Closing the gaps in accelerating women’s right: the role of medical students

(Credit: Unsplash)

This article was exclusively written for The European Sting by Mr. Meeshan Singhal, a 23 year-old 3rd year medical student at Rural medical college from Maharashtra, India. He is affiliated to the International Federation of Medical Students Associations (IFMSA), cordial partner of The Sting. The opinions expressed in this piece belong strictly to the writer and do not necessarily reflect IFMSA’s view on the topic, nor The European Sting’s one.

    Closing the gender gaps and empowering women, a topic addressed a lot but never satisfactorily acted upon. Legal, social, ethical principles of freedom or entitlement, fundamental rules according to some legal system, social convention or ethical theory describes a ‘right’.[1] These are considered fundamental pillars of society and culture [2] and the history of social conflicts can be found in the history of each right and its development. Theoretically, each human should enjoy these privileges equally but a gender gap prevails in our society, majorly faced by women in terms of social, political, intellectual, cultural or economic attainments or attitudes since the dawn of civilisation. According to Global Gender Gap report by World Economic Forum (December 2018), it will take 108 years to close gender gap and 202 years to achieve economic gender parity.[3] People from Raja Ram Mohan Roy to Malala Yousafzai have been fighting for the rights of women.

    Students are considered the building blocks of society. So, if we treat this cause at our level, a definite change will be seen later. Medical aid is approached by mass population and is easily accessible to the common people. We, the medical students, can try numerous things to tell people about this existing gender parity which needs to be overcome for a powerful world.

    Plays can be performed by us at village level where participation of the local females can also be encouraged. These females can later be awarded to inspire them for their future participation. Also, organisation of fair can be done where women should be motivated to put their own stalls, boosting their confidence. Females, especially of reproductive age, can be provided with free check-up camps at all levels. By the help of local administration, a platform or an annual talk show can be provided to women where they can tell people about their struggle and story. Eminent personalities can be invited to the show for sowing the seed of interest and encouragement. Newspaper, pamphlets, hoardings can be used to promote the rights of women. Students can volunteer in organisations such as SEWA, WEDO, IFMSA, AMSA for spreading awareness about topics like violence, equality, discrimination, etc faced by women.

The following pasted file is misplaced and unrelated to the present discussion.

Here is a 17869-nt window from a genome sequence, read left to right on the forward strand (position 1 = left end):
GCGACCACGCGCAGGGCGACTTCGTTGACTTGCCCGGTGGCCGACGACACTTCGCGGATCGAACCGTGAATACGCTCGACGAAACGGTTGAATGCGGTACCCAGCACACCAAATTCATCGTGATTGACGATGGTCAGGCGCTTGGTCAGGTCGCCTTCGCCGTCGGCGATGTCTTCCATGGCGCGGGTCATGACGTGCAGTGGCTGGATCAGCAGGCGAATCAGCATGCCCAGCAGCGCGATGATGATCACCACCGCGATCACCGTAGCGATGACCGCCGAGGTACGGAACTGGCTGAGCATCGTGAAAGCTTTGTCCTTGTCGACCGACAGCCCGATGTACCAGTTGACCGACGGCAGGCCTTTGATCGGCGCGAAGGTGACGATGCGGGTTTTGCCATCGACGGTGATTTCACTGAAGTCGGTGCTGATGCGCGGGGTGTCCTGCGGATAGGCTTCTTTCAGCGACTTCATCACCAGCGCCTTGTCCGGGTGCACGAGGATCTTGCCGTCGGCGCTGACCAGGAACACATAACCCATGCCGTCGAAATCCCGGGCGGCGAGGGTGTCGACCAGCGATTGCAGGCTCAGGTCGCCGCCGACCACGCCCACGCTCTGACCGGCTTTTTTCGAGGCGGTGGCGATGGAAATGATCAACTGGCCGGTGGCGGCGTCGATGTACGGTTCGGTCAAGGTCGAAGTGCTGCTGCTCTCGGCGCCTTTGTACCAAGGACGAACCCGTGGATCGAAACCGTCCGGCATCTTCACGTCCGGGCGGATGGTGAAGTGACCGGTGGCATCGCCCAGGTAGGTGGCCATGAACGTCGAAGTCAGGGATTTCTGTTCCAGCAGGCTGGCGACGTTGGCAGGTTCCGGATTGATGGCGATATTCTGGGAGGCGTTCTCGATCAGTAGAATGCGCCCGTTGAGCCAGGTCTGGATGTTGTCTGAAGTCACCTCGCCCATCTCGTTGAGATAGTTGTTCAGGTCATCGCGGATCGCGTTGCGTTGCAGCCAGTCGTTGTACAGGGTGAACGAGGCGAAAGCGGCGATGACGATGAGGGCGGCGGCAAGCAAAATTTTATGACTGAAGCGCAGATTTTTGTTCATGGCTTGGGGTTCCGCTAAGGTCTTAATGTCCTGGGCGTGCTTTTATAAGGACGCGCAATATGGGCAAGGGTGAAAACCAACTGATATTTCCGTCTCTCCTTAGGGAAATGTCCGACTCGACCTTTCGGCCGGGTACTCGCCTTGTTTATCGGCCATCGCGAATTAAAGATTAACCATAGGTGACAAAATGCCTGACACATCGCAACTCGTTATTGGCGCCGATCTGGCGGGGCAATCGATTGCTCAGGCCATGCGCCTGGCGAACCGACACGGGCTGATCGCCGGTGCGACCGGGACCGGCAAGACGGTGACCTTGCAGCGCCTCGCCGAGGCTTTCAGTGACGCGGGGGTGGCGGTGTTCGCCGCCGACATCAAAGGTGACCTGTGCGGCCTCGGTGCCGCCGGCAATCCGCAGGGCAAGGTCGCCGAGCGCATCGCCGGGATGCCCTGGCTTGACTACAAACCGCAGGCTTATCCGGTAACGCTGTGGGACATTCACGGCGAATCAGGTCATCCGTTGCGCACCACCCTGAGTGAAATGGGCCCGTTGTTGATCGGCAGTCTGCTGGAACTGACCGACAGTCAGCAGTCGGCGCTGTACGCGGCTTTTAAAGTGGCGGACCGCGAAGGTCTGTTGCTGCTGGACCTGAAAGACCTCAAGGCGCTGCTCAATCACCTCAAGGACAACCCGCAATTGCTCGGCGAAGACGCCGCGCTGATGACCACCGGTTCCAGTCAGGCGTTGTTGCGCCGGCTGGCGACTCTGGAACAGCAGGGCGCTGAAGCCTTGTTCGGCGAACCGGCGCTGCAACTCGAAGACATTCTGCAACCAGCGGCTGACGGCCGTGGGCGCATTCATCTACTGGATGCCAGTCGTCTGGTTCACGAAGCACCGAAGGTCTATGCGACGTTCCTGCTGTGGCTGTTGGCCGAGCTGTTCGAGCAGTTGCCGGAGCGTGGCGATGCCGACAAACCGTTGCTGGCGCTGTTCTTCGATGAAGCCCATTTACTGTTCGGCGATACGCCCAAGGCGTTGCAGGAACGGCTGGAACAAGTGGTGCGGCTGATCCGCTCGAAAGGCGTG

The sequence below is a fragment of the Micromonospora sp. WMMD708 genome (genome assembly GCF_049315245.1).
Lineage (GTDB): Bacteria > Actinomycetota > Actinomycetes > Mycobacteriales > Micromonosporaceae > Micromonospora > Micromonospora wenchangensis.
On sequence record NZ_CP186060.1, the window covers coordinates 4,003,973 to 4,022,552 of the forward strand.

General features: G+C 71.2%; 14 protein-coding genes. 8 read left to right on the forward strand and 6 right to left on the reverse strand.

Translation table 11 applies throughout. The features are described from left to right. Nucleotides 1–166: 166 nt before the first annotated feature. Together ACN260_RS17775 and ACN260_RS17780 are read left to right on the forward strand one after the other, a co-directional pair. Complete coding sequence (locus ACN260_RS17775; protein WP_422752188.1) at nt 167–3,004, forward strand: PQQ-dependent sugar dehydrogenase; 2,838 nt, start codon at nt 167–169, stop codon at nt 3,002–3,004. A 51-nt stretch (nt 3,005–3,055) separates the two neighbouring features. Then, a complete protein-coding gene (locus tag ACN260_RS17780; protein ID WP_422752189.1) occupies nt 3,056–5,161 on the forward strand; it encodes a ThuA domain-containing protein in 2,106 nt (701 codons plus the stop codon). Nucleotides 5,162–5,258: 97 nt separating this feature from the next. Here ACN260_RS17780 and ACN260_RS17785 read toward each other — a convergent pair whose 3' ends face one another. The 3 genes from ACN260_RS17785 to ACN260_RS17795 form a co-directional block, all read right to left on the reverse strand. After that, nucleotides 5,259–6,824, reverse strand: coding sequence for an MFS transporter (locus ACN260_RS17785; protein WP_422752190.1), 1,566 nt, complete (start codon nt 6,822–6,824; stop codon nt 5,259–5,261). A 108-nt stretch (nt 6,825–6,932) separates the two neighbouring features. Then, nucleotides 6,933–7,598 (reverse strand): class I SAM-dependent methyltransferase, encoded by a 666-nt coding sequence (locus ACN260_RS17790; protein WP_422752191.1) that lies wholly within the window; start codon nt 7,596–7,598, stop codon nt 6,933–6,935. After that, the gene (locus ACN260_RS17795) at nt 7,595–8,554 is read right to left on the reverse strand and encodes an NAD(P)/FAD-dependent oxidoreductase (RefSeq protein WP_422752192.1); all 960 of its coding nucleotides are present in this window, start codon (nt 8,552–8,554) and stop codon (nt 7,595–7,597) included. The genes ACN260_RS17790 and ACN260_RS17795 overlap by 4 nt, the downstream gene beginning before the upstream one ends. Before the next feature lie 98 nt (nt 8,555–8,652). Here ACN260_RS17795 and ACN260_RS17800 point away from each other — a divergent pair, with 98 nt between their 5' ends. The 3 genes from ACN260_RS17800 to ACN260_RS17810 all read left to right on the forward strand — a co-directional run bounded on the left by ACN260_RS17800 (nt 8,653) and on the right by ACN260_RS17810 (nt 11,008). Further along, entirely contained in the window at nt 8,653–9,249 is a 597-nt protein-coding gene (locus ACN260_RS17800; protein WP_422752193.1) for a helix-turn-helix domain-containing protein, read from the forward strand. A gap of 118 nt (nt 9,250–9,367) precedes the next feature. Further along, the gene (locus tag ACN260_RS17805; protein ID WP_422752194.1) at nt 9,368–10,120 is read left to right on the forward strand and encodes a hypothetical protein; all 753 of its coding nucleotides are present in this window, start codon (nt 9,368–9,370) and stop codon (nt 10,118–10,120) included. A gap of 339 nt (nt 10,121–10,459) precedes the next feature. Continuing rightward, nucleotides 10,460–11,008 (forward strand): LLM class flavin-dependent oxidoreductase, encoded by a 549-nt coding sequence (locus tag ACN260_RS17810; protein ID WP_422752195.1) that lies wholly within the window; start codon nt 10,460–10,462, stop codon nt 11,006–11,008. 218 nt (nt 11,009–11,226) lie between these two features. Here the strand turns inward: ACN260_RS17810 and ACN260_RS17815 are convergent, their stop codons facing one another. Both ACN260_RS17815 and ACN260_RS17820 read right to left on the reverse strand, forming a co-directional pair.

Studies have shown that the promise of Fourth Industrial Revolution for all, growth of economy and the 5th UN Sustainable Development Goal cannot be achieved without women empowerment and gender equality.[4]

    Think of a society with no rules and rights, nothing less than animals, right? A human is called civilised when one follows a set of rules. So why not share equal rights with women? Why not make them as powerful as we assume they are? Let’s not forget that the first teacher a child has is a mother and to raise a prosperous and harmonious society, her rights should be preserved.


  1.  Stanford University. July 9, 2007. Retrieved 2009-12-21. Rights dominate most modern understandings of what actions are proper and which institutions are just. Rights structure the forms of our governments, the contents of our laws, and the shape of morality as we perceive it. To accept a set of rights is to approve a distribution of freedom and authority, and so to endorse a certain view of what may, must, and must not be done.
  2. UN UDHR Preamble: “Whereas recognition of the inherent dignity and of the equal and inalienable rights of all members of the human family is the foundation of freedom, justice and peace in the world…”
  3. Copyright 2020 University World News (15 march 2019) The gender gap will take 108 years to close, says WEF, Available at:
  4. © 2020 United Nations Development Programme () Goal 5: Gender equality, Available at:

About the author

Meeshan Singhal is 23 years old 3rd year medical student at Rural medical college from Maharashtra, India. He is a member of Medical Students Association India (MSAI) which is a part of IFMSA.

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